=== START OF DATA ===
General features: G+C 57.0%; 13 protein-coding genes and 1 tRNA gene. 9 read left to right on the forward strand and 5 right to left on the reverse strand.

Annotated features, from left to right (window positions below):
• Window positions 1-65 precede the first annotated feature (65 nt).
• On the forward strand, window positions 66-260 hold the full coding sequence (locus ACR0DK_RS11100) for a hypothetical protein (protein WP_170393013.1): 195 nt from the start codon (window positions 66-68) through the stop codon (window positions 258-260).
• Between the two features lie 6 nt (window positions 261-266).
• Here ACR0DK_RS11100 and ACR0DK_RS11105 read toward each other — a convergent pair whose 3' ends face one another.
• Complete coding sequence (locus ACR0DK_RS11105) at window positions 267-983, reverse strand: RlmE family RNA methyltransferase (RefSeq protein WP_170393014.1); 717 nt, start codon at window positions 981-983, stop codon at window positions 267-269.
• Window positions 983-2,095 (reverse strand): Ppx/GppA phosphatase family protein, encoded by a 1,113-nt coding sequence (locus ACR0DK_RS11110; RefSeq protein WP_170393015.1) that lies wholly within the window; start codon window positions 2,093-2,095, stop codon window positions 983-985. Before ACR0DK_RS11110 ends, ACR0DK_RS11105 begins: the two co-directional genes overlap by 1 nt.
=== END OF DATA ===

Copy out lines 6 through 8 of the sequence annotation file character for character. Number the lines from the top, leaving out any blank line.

• Here ACR0DK_RS11100 and ACR0DK_RS11105 read toward each other — a convergent pair whose 3' ends face one another.
• Complete coding sequence (locus ACR0DK_RS11105) at window positions 267-983, reverse strand: RlmE family RNA methyltransferase (RefSeq protein WP_170393014.1); 717 nt, start codon at window positions 981-983, stop codon at window positions 267-269.
• Window positions 983-2,095 (reverse strand): Ppx/GppA phosphatase family protein, encoded by a 1,113-nt coding sequence (locus ACR0DK_RS11110; RefSeq protein WP_170393015.1) that lies wholly within the window; start codon window positions 2,093-2,095, stop codon window positions 983-985. Before ACR0DK_RS11110 ends, ACR0DK_RS11105 begins: the two co-directional genes overlap by 1 nt.